Judge Learned Hand dealt with this issue in 1928 and engaged in an extensive analysis in the case of Falter v. United States, 23 F.2d 420 (2d Cir.), cert. denied, 277 U.S. 590, 48 S.Ct. 528, 72 L.Ed. 1003 (1928), which involved an extension of a statute of limitations from three years to six years prior to the expiration of the original three year statute. Judge Hand found this extension permissible under the United States Constitution.

The United States Ninth Circuit Court of Appeals in 1959 also held that the extension of a statute of limitations prior to the expiration of the original statute was not an ex post facto law and was not unconstitutional. Clements v. United States, 266 F.2d 397 (9th Cir.), cert. denied, 359 U.S. 985, 79 S.Ct. 943, 3 L.Ed.2d 934 (1959). That Court held as follows:

It did not render a previously innocent act criminal. This statute did not aggravate or increase the punishment for the crimes here involved. The enactment did not alter the rules of evidence. An innocent act was not thereby penalized while assuming to regulate civil rights and penalties. Nor was the accused deprived thereby of some protection or defense previously available.

Clements v. United States, 266 F.2d at 399. See also, 2 N. Singer, Statutory Construction, § 42.06, at 456 (4th ed. 1986); People v. Lewis, 180 Cal.App.3d 816, 225 Cal.Rptr. 782 (4th Dist.1986); People v. Masry, 179 Cal.App.3d 1149, 225 Cal.Rptr. 174 (4th Dist.1986); People v. Holland, 708 P.2d 119 (Colo.1985); State v. Norton, 675 P.2d 577 (Utah 1983), cert. denied, 466 U.S. 942, 104 S.Ct. 1923, 80 L.Ed.2d 470 (1984); United States ex rel. Massarella v. Elrod, 682 F.2d 688, 689 (7th Cir.1982), cert. denied, 460 U.S. 1037, 103 S.Ct. 1426-427, 75 L.Ed.2d 787 (1983); Dobbert v. Florida, 432 U.S. 282, 97 S.Ct. 2290, 53 L.Ed.2d 344 (1977); Vasquez v. State, 557 S.W.2d 779, 781 n. 2 (Tex.Crim.App.1977); People v. Pfitzmayer, 72 Misc.2d 739, 740-42, 340 N.Y.S.2d 85, 86-88 (1972).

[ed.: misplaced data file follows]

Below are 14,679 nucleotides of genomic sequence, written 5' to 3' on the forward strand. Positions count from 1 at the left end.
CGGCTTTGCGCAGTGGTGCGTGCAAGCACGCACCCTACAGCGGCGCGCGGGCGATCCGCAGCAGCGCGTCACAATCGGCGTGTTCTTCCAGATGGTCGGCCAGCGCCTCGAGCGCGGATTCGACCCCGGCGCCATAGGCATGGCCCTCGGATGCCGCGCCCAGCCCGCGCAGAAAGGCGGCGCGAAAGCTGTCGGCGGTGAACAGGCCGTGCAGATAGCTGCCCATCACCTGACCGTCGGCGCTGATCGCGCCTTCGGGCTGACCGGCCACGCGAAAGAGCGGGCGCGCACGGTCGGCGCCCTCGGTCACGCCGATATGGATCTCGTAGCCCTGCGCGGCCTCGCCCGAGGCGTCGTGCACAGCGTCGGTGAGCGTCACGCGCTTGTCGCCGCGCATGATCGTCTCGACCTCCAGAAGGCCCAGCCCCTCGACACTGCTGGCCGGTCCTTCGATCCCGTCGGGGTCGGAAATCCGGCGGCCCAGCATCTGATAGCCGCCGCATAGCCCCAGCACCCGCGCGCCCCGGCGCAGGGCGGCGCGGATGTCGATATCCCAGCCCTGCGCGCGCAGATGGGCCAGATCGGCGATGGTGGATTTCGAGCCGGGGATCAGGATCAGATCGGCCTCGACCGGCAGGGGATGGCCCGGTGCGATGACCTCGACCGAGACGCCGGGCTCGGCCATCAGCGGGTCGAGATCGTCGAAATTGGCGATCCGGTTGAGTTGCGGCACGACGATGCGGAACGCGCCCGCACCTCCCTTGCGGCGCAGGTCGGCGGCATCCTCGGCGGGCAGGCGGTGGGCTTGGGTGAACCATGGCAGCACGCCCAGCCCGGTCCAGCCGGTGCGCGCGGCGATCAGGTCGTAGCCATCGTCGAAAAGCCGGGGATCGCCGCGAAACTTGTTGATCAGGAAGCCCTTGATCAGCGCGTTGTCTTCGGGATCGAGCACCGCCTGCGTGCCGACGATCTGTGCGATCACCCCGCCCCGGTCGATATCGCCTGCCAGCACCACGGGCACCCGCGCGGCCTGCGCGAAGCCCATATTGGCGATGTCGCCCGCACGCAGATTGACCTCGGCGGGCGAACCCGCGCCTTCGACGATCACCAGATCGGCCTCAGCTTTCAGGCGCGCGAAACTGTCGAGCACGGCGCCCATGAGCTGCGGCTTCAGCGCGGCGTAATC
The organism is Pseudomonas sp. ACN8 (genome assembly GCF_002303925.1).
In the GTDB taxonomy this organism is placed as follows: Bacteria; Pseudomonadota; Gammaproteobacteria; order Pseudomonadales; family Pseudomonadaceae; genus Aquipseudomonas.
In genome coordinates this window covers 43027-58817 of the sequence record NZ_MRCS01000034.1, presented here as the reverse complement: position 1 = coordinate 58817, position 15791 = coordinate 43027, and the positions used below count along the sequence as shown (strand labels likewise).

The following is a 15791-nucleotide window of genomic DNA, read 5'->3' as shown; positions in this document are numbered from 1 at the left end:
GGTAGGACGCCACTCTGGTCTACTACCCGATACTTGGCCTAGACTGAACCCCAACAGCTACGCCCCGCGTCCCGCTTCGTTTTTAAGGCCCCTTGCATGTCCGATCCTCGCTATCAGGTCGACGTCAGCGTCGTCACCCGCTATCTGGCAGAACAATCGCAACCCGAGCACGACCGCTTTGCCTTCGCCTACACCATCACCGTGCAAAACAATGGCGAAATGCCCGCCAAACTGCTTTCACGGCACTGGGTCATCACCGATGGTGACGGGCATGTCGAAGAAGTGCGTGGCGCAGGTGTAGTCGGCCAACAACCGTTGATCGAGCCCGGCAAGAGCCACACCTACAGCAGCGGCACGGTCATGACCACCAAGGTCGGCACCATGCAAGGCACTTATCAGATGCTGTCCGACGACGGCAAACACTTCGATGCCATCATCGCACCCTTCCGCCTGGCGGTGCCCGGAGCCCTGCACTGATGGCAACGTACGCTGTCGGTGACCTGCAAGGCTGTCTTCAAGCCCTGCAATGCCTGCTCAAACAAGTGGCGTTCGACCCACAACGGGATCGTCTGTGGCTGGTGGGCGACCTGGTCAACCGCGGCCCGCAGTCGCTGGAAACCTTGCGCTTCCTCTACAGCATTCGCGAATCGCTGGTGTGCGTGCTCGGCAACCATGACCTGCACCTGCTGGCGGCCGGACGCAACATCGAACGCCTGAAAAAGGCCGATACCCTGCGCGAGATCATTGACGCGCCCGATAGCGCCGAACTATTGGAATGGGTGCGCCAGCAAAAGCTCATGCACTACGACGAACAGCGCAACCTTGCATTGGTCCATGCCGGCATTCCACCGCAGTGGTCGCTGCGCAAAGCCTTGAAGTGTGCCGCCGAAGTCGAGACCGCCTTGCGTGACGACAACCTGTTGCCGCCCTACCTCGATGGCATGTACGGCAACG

[118 Idaho 247] In State v. Hodgson, 108 Wash.2d 662, 740 P.2d 848 (1987), cert. denied, 485 U.S. 938, 108 S.Ct. 1117, 99 L.Ed.2d 277 (1988), the Washington Supreme Court engaged in an extensive analysis, and held:

As a general proposition, it may be stated that there is no such thing as a common law statute of limitation in criminal cases. Such statutes of limitation are matters of legislative grace; they are a surrendering by the sovereign of its right to prosecute. Since they are measures of public policy only, and subject to the will of the Legislature as such, they may be changed or repealed in any case where the right to a dismissal has not been absolutely acquired by the completion of the running of the statutory period of limitation.

This is not to say that a prosecution once barred by the running of the applicable statute of limitation can be revived by the Legislature; it cannot be. The classic explanation is that of Judge Learned Hand: